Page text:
The Chief Minister crammed in plenty of what he considered to be achievements in his state of the nation address.

In an 18-minute speech, Mr Quayle name-checked individual Manx achievers such as Pretty Woman star Samantha Barks and Commonwealth Games silver medallist Tim Kneale.

And the Chief Minister managed to reference everything from the Steam Packet to Socrates - although not perhaps the Socrates he had in mind.

The decision of the government to buy the ferry company in a £124m deal was endorsed by Tynwald earlier this year.

On Tuesday, Mr Quayle said that decision came after an 'enormous amount of consideration’ and was in the long-term interests of the island.

'We listened to the concerns of the public and with the support of Tynwald we took action,’ he said. 'That has secured sustainability on our seas for many years to come.’

He pointed to work finally getting underway on redeveloping the promenade in Douglas as another sing of the government investing in the island’s infrastructure.

Another important decision was the writing off of £95m of debt from Manx Utilities in a bid to scale back price increases.

Mr Quayle said: 'Socrates once said, "The secrete of change is to focus all of your energy not on fighting the old but building the new."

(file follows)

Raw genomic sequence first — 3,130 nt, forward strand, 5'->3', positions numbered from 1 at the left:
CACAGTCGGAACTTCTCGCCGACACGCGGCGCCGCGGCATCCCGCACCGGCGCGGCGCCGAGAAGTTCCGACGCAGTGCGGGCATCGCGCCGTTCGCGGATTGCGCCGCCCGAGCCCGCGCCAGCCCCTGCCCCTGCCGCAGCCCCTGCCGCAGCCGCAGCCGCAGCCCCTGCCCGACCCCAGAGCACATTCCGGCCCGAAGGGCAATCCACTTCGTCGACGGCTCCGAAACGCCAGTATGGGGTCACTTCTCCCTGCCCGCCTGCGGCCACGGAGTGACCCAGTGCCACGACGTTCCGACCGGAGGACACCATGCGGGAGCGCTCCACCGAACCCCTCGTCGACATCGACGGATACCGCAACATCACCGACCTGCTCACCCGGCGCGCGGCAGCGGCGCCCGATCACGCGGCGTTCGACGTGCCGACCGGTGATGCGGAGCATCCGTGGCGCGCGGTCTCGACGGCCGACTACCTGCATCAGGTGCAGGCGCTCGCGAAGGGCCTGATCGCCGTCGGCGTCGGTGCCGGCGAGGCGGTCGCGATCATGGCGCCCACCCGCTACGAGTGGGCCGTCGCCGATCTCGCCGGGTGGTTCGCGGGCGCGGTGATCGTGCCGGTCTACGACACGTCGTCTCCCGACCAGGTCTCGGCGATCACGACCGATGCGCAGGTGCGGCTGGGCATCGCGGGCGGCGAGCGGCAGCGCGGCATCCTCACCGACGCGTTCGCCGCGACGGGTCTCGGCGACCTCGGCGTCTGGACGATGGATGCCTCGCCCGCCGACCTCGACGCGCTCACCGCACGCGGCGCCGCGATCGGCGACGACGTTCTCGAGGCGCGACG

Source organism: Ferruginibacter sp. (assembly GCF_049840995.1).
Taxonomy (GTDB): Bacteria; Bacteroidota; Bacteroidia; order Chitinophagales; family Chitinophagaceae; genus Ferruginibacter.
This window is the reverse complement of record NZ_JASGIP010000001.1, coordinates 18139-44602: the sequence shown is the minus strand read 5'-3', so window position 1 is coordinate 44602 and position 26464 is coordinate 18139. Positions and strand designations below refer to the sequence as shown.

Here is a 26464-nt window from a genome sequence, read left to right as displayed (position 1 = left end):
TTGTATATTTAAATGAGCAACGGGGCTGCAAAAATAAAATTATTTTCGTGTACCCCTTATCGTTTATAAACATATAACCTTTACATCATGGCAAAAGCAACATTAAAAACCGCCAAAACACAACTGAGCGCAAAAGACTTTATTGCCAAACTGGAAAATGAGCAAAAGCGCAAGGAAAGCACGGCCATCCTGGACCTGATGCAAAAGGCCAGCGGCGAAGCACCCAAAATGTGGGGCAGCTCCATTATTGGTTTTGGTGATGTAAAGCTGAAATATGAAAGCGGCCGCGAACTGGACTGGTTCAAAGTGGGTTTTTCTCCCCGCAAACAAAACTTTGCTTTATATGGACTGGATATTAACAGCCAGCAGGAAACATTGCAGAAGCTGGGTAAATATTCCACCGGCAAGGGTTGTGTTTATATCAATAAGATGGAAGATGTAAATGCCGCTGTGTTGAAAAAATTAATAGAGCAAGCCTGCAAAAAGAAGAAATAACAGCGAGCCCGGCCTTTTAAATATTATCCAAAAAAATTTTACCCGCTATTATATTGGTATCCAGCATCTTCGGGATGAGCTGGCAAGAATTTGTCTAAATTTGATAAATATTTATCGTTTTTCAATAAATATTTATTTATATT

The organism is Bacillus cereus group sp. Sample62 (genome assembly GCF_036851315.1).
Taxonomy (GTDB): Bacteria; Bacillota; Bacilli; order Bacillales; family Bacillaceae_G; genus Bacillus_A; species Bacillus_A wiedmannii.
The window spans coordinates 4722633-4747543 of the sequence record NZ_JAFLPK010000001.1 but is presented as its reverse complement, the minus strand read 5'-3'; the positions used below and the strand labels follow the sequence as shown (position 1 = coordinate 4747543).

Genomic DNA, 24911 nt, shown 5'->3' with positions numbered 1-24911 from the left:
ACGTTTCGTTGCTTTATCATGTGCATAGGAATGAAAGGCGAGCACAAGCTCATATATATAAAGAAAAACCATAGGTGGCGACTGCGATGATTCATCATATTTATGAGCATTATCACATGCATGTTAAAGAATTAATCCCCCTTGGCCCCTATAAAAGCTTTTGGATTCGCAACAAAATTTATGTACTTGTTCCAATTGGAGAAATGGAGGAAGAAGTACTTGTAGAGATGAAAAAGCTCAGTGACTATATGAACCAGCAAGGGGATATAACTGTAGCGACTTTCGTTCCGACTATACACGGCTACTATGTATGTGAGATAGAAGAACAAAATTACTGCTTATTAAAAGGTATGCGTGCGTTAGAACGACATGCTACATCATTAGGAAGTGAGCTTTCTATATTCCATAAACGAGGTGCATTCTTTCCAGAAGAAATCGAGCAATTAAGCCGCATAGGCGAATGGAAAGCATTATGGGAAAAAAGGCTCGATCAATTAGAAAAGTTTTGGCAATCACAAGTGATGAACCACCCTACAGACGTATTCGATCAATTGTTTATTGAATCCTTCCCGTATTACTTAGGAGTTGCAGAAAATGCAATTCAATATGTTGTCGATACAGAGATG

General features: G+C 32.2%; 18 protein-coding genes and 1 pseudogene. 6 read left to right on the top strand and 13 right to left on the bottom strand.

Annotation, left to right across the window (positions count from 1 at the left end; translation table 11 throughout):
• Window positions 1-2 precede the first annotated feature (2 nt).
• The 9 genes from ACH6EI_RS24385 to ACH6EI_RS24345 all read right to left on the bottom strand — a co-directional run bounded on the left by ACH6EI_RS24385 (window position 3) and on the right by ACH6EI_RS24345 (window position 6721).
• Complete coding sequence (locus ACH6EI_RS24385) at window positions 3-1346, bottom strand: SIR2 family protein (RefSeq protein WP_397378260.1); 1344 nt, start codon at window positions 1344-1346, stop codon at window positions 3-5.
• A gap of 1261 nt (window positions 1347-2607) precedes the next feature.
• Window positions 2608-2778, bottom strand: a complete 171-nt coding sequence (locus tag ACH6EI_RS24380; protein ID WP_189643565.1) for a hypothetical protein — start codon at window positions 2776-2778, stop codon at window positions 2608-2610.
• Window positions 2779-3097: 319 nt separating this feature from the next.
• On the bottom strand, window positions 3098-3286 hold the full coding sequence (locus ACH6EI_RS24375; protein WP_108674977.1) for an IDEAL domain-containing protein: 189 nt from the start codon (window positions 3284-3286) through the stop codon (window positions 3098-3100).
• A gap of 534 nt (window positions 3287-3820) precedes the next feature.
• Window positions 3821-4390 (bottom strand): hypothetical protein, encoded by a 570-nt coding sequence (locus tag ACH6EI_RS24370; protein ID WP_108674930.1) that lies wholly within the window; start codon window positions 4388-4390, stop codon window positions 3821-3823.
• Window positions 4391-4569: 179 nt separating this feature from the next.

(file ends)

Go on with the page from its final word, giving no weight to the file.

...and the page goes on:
In fact, that is a quote not from the ancient Greek philospher but from a character in a 1980 novel by Dan Millman.

The Chief Minister continued: ’None of these important decisions has been easy and quite rightly there has been debate. But ultimately this honourable court has worked together for the greater good of the Isle of Man.’

He said the government had responded to business concerns and improved the work permits system, meaning that business confidence in the system had 'doubled’ and more than 90% of work permits were approved within 24 hours.

Communication between government and business had improved, he said, but more needed to be done to improve communication with the public.

'We want to build on openness and transparency,’ Mr Quayle added.

'We know that every day more and more people want to access information and services online and through social media.

'The way that people receive information is constantly changing and they may not always want to hear what politicians say.’